As I mentioned in my post, I'm in Australia, and there aren't any cut-price outlets on this side of the Pacific Ocean. We are lucky to have a good range of photo products available, but prices are a lot higher than you pay. Bulk chemicals, on the other hand, are fairly easy for me to collect in the car. There is certainly inconvenience in storing and mixing. Last time I priced the bulk chemicals, Ole's Fixer was about 30% of the cost of ready made.

Mick Fagan
12-03-2005, 06:18 AM
John S, do you purchase your chemicals in Melbourne? I haven't needed to purchase any bulk chemicals for close to 12 years.

When the original owner of CanChem went out of business, I bought bucket loads of chemicals for extremely low prices. This turned out to be a very good thing, I've been developing hundreds of rolls of film each year, at a cost that would make you cry.

However all good things come to an end, I will be requiring some bulk chemicals in the next year to replenish some of the depleted stock. However, I cannot seem to find anywhere in the country to get bulk photographic chemicals.

I was told that VanBar's may be a possibility, but on a flying visit two weeks ago to get some RA4 paper, I didn't see any bulk chemicals.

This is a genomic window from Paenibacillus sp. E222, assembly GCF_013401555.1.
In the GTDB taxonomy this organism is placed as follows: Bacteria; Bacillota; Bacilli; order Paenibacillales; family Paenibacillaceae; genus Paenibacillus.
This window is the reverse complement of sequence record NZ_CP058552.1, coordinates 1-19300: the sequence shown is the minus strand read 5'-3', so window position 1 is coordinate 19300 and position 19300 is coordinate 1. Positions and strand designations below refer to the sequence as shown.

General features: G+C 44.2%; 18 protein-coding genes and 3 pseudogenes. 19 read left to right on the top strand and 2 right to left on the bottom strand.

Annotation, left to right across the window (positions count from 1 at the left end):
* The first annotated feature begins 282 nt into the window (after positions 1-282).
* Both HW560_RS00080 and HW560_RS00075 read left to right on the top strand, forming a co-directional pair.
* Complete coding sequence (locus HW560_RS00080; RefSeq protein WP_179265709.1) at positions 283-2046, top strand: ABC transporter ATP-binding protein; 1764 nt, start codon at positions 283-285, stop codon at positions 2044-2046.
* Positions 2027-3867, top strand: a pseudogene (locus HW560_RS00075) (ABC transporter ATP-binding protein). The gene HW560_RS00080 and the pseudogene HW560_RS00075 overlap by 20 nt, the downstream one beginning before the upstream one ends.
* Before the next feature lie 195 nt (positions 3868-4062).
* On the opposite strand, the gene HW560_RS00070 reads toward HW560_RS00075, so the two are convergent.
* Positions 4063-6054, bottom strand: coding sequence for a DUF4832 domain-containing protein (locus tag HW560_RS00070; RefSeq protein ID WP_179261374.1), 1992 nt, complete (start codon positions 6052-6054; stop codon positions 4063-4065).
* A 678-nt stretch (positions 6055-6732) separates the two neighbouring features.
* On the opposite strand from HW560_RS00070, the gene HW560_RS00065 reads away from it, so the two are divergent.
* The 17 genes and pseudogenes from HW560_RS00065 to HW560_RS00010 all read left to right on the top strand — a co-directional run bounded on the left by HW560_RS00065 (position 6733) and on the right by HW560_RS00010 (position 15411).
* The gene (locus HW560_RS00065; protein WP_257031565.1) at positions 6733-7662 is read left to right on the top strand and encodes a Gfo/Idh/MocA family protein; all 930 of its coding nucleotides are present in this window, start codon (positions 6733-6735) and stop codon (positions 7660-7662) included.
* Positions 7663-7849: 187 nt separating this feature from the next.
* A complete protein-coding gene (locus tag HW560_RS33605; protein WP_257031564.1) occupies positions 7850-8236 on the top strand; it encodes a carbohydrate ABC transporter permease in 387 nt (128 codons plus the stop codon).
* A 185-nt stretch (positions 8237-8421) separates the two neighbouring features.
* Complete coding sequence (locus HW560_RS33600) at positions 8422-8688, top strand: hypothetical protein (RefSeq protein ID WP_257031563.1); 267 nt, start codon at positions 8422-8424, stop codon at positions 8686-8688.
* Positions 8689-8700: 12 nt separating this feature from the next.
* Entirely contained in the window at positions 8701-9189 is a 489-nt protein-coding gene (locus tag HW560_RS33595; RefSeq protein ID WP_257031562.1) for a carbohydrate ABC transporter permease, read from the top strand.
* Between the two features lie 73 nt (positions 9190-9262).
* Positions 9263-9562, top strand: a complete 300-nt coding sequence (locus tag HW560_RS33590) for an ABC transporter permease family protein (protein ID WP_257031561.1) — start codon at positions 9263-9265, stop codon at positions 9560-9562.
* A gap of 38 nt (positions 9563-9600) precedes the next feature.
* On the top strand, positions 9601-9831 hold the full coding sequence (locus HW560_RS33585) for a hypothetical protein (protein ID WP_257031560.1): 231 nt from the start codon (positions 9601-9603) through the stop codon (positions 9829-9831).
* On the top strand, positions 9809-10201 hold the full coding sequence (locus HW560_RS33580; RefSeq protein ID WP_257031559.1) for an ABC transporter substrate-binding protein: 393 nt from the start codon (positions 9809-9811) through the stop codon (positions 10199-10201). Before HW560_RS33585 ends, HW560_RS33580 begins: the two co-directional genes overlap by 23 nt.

As usual the shop is so busy one seems to wait forever until your turn comes up, then the assistant rushes your order through and is onto the next customer.

Heavens that shop must outsell all other analogue photo stores combined in Australia. The immediate customer before me, purchased a back pack of B&W paper along with chemicals, staggered out to his bike, then rode off to print the weekend away.

Mick.

john_s
12-03-2005, 03:03 PM
John S, do you purchase your chemicals in Melbourne? I haven't needed to purchase any bulk chemicals for close to 12 years.

When the original owner of CanChem went out of business, I bought bucket loads of chemicals for extremely low prices. This turned out to be a very good thing, I've been developing hundreds of rolls of film each year, at a cost that would make you cry.

However all good things come to an end, I will be requiring some bulk chemicals in the next year to replenish some of the depleted stock. However, I cannot seem to find anywhere in the country to get bulk photographic chemicals.

I was told that VanBar's may be a possibility, but on a flying visit two weeks ago to get some RA4 paper, I didn't see any bulk chemicals.

As usual the shop is so busy one seems to wait forever until your turn comes up, then the assistant rushes your order through and is onto the next customer.

Heavens that shop must outsell all other analogue photo stores combined in Australia. The immediate customer before me, purchased a back pack of B&W paper along with chemicals, staggered out to his bike, then rode off to print the weekend away.

Mick.


Vanbar have a new outlet in North Melbourne. Bulk chemicals are there, but not on display. Check their prices at